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Why Did Brazil Underwhelm in the London Olympics?

Brazil’s small medal count at the 2012 Games is due to a history of less government investment in its Olympics programs, as well as a lower emphasis on Olympic success as a variable in international legitimacy.
Fans of the Brazilian women's soccer team cheer on Team Brazil at the London Olympics during their quarterfinal match versus Japan, August 3, 2012. Japan defeated Brazil 2-0. Photo: Courtesy of David Farquhar. Homepage Photo: Courtesy of Roberto Stuckert Filho/PR.

An examination of the final medal tally at the recently concluded 2012 Olympics shows many countries familiar to the ranks of the top 10. The United States placed first overall, followed by China, Russia, the United Kingdom, Germany, Japan, Australia, France, South Korea, and Italy. What are the ingredients to these countries’ consistent success in the Olympics?

Analysts suggest that strong economic performance and robust infrastructure are key factors. Some believe that prior experience in hosting prior Olympic Games motivates these governments to invest in building strong sports programs and infrastructure.

But what about Brazil? Despite supplanting the UK with the world’s sixth-largest economy, and despite predictions of garnering 28 medals, Brazil is absent from the top 10 list—having only pulled in 17. 

What's more, Brazil has not only hosted several international and regional sporting competitions in the past (e.g., the Pan American Games in 2007), but it will soon host the World Cup in 2014 and the Olympics in 2016. Some believe that these mega-events should motivate the government to develop a strong, prize-winning Olympic squad.

But if there is a strong correlation between a nation’s wealth and its Olympic success, then what happened to Brazil in London?

It seems that international politics, domestic policy and Olympic legacies that provide insight into this puzzling question.

Indeed, in contrast to its BRICS peers of China and Russia—who were in the top 10 medal count list—it seems that Brazil's government has never viewed Olympic success as a means to bolster the government's international legitimacy and reputation. In large part this has to do with the fact that in Brazil, the absence of political persecution, human rights abuses, ample free speech, and political mobilization, has never incentivized the government to use Olympic victory in order to save face with the international community and increase their government’s credibility—as seen in China and Russia.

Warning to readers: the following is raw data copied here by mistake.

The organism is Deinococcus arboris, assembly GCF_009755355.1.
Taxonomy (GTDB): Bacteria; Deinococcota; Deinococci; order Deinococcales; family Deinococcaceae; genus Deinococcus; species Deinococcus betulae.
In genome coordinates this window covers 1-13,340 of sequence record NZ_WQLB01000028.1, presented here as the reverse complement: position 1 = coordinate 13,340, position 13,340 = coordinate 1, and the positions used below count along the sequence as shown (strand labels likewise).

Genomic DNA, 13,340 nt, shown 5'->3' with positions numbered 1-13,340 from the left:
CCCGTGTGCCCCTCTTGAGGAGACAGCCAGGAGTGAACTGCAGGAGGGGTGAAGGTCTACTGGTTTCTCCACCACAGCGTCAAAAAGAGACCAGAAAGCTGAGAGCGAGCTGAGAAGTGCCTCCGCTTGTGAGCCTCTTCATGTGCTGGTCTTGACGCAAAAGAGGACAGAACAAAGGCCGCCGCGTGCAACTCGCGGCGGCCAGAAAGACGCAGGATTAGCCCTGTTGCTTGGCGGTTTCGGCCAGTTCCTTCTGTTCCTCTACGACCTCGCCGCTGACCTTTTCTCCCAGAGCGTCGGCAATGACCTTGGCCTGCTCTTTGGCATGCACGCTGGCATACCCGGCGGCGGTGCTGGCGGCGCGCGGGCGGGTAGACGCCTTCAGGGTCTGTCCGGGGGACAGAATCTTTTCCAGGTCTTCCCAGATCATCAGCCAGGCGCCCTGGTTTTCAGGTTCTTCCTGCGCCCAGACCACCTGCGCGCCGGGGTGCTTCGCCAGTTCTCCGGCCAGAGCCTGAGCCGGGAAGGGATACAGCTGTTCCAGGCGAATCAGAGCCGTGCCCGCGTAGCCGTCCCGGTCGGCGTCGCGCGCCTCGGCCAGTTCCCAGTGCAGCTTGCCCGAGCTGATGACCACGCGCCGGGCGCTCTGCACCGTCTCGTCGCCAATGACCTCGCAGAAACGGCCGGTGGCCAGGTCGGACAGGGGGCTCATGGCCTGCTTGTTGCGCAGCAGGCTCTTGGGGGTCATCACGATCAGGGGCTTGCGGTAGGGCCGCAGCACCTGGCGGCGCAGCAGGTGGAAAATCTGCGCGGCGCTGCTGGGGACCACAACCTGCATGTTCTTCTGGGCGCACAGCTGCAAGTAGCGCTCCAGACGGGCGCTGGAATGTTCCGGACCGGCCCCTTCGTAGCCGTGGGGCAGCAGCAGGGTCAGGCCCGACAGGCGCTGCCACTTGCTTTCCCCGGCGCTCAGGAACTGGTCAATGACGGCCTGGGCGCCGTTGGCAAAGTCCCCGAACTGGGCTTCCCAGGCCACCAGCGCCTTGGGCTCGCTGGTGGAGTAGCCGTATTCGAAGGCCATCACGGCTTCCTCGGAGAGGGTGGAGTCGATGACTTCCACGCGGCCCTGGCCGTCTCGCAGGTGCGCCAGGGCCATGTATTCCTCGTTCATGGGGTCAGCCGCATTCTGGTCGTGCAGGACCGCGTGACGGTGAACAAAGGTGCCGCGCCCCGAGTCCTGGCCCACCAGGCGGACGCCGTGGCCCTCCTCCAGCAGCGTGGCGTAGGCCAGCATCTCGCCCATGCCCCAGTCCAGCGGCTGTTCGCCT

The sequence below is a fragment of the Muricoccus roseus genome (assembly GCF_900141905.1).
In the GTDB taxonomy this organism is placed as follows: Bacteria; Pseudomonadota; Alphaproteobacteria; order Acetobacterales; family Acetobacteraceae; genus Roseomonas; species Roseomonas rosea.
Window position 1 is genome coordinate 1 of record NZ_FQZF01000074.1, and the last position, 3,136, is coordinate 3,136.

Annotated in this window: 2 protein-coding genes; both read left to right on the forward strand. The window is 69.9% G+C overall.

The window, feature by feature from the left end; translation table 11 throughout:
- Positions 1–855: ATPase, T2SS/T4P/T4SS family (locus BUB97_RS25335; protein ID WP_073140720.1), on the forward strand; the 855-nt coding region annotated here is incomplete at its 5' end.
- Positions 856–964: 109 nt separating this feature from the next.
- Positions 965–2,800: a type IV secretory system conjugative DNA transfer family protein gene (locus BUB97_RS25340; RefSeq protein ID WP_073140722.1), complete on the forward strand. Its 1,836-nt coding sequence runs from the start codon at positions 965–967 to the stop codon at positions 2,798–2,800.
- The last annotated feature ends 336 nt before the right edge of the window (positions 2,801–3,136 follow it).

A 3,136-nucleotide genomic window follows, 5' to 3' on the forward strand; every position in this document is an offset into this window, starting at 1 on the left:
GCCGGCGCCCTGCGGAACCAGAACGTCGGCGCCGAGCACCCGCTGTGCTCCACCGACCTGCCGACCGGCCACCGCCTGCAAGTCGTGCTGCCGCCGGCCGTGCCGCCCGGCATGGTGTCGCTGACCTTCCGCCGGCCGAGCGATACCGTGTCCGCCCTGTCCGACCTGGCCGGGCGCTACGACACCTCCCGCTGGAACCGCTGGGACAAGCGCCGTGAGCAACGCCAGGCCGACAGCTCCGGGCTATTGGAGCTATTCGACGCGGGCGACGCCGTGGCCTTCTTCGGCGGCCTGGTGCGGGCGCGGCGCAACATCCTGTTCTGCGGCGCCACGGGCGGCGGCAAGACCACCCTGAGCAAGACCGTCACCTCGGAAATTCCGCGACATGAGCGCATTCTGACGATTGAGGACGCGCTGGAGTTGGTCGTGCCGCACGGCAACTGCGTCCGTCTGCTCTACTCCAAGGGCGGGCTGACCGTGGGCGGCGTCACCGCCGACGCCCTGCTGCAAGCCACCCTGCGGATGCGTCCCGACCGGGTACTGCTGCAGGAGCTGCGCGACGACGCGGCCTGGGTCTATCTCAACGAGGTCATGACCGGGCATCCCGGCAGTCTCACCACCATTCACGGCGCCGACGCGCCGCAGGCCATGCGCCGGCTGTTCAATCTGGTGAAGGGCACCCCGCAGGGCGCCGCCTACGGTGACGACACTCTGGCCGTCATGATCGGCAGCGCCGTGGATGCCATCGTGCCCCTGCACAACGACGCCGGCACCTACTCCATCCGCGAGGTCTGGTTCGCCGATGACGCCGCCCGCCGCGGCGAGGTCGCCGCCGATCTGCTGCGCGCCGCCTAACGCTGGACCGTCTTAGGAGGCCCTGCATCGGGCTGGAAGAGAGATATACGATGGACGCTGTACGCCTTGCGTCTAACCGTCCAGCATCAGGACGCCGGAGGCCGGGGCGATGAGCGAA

Domestic policy plays a big role.

In contrast to China and Russia, Brazil's government has repeatedly failed to simultaneously develop and unify a strong educational and physical fitness system. On the contrary: The government has repeatedly failed to adequately invest in these areas, especially in primary schools to motivate children at an early age. This appears to provide few opportunities for highly talented kids to develop the skills and experience needed to one day compete in the Olympic Games.

But history also matters.

Legacies of impressive Olympic wins, and the enduring incentives and expectations that they generate, seem to explain why India and Russia have done better than Brazil in snagging Olympic medals.

Since the 1988 Summer Games, China and Russia have always placed in the top 10 in total medal wins. This has created a sense of deep pride among government officials, at times even leading them to attend the Games in person—as we saw last week with Russian President Vladimir Putin’s attendance at Tagir Khaibulaev’s gold medal victory in the judo competition.

In contrast, Brazil has no such Olympic legacy— save for specific competitions such as soccer, judo and volleyball, all three in which Brazil has consistently excelled. This is reflected both in the lower amount of money spent on Olympic training and infrastructure when compared to China and Russia.

To increase these expectations and to improve their athletes’ future performance, the Brazilian government announced yesterday that it will triple its spending across the next four years, versus the same period between Beijing and London, to $700 million in order to place in the top 10. The money will be obtained through taxation on lottery winnings and private contributions to target high-performance athletes and prepare them for the 2016 Games in Rio de Janeiro. The $700 million sum is the most Brazil has ever spent on its Olympic athletes, a sign that the government means business.

Therefore it seems that Olympic medals not only reveal an emerging nation’s physical talent, but also their differences in governmental commitment to further these for legitimacy on the international stage. Brazil and the emerging nations need to continue overcoming these obstacles in order to provide opportunity and hope for those seeking to represent their nation in Rio de Janeiro come 2016.

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Any opinions expressed in this piece do not necessarily reflect those of Americas Quarterly or its publishers.
Tags: Brazil, China, Russia, Sports, Olympics

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